T-Mobile USA needs spectrum. It is one of the most valuable infrastructure pieces to fill the carrier jigsaw puzzle. Sadly, T-Mobile USA’s parent Deutsche Telekom doesn’t want to fund the carrier as much as AT&T and Verizon Wireless are willing to pay.
Instead of fighting a fair fight, T-Mobile asked the Federal Communications Commission if it would increase the amount of reserved spectrum to 40MHz for the company. Earlier today, the FCC declined T-Mobile’s plea, claiming it would stay with 30MHz reserved spectrum.
Reserved spectrum allows smaller wireless operators to acquire spectrum without having loan billions. Even though Verizon Wireless recently said it had topped out spectrum, it is expected to buy a chunk from the FCC early next year when the auction starts.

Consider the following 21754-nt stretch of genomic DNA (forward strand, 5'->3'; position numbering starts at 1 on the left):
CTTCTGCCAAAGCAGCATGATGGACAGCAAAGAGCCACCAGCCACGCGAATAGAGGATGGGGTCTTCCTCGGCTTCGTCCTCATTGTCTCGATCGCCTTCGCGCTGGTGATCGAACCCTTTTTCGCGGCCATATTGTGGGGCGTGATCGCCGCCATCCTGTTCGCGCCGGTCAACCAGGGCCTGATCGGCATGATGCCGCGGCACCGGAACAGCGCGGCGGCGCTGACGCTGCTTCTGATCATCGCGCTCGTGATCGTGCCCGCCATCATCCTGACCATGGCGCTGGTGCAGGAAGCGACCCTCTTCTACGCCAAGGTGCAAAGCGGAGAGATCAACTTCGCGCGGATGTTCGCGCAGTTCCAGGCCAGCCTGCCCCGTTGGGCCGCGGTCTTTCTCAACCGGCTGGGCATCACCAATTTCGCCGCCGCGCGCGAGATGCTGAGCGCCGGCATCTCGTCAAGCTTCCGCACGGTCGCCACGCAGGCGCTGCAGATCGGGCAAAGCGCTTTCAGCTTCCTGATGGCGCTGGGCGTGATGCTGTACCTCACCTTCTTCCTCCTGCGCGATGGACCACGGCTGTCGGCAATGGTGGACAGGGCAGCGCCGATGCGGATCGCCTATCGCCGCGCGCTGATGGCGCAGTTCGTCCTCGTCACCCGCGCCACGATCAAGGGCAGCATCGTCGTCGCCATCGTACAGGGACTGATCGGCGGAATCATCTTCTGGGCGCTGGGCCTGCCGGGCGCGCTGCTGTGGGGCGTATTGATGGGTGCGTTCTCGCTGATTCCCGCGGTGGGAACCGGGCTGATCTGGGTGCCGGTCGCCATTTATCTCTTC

The spectrum will be in the 600MHz band, a much more valuable band than the 3.5GHz auction earlier this year. The low frequency is much better for passing through buildings, something T-Mobile desperately needs.
Losing the bid for more reserved spectrum may mean T-Mobile needs to loan spectrum from Dish Network, AT&T or Verizon Wireless. This will hurt the carrier’s ability to make net profit, since the carriers tend to make ludicrous deals to put the competition out of pocket.
T-Mobile is showing strong performance in 2015, with another two million people subscribing. That propelled the carrier above Sprint, who only added 675,000 new subscribers.